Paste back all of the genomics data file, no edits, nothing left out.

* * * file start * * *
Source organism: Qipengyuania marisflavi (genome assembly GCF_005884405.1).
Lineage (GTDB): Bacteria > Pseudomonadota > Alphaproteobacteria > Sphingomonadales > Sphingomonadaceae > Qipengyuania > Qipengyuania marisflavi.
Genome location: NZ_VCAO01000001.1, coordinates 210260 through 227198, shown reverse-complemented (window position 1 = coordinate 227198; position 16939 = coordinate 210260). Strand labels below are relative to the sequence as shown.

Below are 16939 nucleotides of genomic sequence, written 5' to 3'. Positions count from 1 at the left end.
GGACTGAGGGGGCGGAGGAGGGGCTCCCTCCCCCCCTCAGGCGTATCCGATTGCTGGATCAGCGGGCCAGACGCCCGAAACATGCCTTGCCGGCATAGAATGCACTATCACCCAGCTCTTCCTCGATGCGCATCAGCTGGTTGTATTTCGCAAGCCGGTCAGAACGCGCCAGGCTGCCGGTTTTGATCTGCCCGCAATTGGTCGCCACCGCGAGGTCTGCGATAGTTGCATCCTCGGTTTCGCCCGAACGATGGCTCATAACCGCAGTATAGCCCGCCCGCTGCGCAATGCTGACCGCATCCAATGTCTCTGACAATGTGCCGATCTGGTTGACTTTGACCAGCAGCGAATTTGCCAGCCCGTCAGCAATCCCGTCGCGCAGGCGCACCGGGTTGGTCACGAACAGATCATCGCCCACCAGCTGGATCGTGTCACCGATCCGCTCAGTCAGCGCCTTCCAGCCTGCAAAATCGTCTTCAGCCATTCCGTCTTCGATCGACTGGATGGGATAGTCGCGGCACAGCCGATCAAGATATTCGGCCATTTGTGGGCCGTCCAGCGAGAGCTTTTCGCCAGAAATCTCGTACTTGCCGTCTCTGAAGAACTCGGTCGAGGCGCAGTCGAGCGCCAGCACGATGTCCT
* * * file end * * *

Source organism: Qipengyuania marisflavi (genome assembly GCF_005884405.1).
Lineage (GTDB): Bacteria > Pseudomonadota > Alphaproteobacteria > Sphingomonadales > Sphingomonadaceae > Qipengyuania > Qipengyuania marisflavi.
Genome location: NZ_VCAO01000001.1, coordinates 210260 through 227198, shown reverse-complemented (window position 1 = coordinate 227198; position 16939 = coordinate 210260). Strand labels below are relative to the sequence as shown.

Below are 16939 nucleotides of genomic sequence, written 5' to 3'. Positions count from 1 at the left end.
GGACTGAGGGGGCGGAGGAGGGGCTCCCTCCCCCCCTCAGGCGTATCCGATTGCTGGATCAGCGGGCCAGACGCCCGAAACATGCCTTGCCGGCATAGAATGCACTATCACCCAGCTCTTCCTCGATGCGCATCAGCTGGTTGTATTTCGCAAGCCGGTCAGAACGCGCCAGGCTGCCGGTTTTGATCTGCCCGCAATTGGTCGCCACCGCGAGGTCTGCGATAGTTGCATCCTCGGTTTCGCCCGAACGATGGCTCATAACCGCAGTATAGCCCGCCCGCTGCGCAATGCTGACCGCATCCAATGTCTCTGACAATGTGCCGATCTGGTTGACTTTGACCAGCAGCGAATTTGCCAGCCCGTCAGCAATCCCGTCGCGCAGGCGCACCGGGTTGGTCACGAACAGATCATCGCCCACCAGCTGGATCGTGTCACCGATCCGCTCAGTCAGCGCCTTCCAGCCTGCAAAATCGTCTTCAGCCATTCCGTCTTCGATCGACTGGATGGGATAGTCGCGGCACAGCCGATCAAGATATTCGGCCATTTGTGGGCCGTCCAGCGAGAGCTTTTCGCCAGAAATCTCGTACTTGCCGTCTCTGAAGAACTCGGTCGAGGCGCAGTCGAGCGCCAGCACGATGTCCT